Reload Your Mind

How Sufjan Stevens uses live music to redefine his best work

Be the Sharing Type



Carrie and Lowell Live is a fresh take on a musical masterpiece


Brett Luft

By Brett Luft


Think of the greatest music performer you’ve ever witnessed. One might think of Garth Brooks, someone else might think of Linkin Park, and another could drop a name such as Ariana Grande or Kanye West.

But how many people can honestly say they thought of Sufjan Stevens?

I never really thought of Stevens as a revolutionary performer. I’ve always known he was a stellar musician, as his ability to adapt to any instrument is only really surpassed by Beck, but my thoughts of Sufjan Stevens as a live performer changed the moment I turned on Carrie and Lowell Live.

Carrie and Lowell Live is best described as a audio-visual journey through the many emotions of Stevens’ 2015 release, Carrie and Lowell an album dedicated to Stevens’ late mother and stepfather.

My initial expectation going into Carrie and Lowell Live — which is currently available to stream for free on YouTube — was what one might expect going into any concert: a live rendition of studio tracks with little to no re-imagining of any of the tracks.

Carrie and Lowell Live finally captures the visual emotions of Sufjan Stevens’ 2015 release. Photo courtesy Asthmatic Kitty Records

What I received instead was a masterclass in music performance, as Stevens not only experiments with the sounds of Carrie and Lowell, but also the bonus tracked included in the live edition.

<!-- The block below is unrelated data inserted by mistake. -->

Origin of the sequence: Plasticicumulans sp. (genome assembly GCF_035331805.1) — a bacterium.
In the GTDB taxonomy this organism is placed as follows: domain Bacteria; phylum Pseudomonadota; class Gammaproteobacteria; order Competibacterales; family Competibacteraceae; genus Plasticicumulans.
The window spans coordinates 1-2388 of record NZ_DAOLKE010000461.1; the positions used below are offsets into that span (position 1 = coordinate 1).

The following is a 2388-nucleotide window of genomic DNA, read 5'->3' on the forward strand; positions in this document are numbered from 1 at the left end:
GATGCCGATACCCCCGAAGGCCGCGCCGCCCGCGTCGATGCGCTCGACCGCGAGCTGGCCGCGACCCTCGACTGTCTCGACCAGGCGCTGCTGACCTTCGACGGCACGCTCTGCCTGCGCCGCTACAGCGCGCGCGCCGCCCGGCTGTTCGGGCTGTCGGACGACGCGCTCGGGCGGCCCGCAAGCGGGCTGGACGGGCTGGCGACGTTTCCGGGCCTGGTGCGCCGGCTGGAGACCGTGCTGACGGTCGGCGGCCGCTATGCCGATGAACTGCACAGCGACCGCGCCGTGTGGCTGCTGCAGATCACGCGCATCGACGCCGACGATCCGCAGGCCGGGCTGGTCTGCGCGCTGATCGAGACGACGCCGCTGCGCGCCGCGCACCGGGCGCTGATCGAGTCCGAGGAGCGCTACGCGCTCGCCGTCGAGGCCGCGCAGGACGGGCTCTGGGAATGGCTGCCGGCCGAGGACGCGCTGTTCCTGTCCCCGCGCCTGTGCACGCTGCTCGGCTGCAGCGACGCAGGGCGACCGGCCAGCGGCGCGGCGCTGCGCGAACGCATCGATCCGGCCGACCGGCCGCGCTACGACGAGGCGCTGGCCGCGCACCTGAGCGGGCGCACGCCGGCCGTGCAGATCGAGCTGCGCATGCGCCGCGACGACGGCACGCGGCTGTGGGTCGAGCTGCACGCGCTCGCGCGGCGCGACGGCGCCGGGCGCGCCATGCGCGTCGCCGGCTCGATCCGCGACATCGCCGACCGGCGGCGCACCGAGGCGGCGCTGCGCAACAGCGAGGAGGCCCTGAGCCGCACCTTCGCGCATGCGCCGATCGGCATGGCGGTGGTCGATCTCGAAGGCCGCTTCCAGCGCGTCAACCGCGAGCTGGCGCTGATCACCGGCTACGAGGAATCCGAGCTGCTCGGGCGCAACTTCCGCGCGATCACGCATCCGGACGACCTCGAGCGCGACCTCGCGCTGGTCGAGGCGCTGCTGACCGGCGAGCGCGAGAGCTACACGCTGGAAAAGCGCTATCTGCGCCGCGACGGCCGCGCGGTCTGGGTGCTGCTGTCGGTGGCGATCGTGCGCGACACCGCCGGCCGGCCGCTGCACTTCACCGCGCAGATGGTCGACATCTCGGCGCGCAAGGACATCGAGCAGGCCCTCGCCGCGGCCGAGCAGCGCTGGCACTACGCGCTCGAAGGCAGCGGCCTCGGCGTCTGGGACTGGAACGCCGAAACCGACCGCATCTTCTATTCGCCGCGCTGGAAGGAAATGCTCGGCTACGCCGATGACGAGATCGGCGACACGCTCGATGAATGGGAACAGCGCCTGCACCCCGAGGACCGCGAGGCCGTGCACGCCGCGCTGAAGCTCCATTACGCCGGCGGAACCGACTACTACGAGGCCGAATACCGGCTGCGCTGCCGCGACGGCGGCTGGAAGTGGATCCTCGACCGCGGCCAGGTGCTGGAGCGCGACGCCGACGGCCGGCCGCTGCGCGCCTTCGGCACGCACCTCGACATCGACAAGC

From the electronic inspiration of “Fourth of July” to the 12-minute “Blue Bucket” outro, every note of Carrie and Lowell Live feels fresh. Bonus tracks from previous albums, such as “Redford” and “Vesuvius,” have taken new shape in Stevens’ live performance.

Even without the fresh take on moments from the album, Stevens’ performance is enough to be mesmerized by Carrie and Lowell Live. While the passion was prominent on the original studio release, hearing him come to terms with the rollercoaster ride of his own life in a raw and uncut fashion is truly moving.

There are moments on Carrie and Lowell Live that feel like Stevens is in true pain, speaking about his realization that we are all going to die or how his mother abandoned him early into his life.

If you’ve got 90 minutes to kill, check out Stevens’ Carrie and Lowell Live today on Asthmatic Kitty’s YouTube and Vimeo channels, or if you’re looking for some good weekly jams, check out Stevens’ work on Google Play, Apple Music, and Spotify today.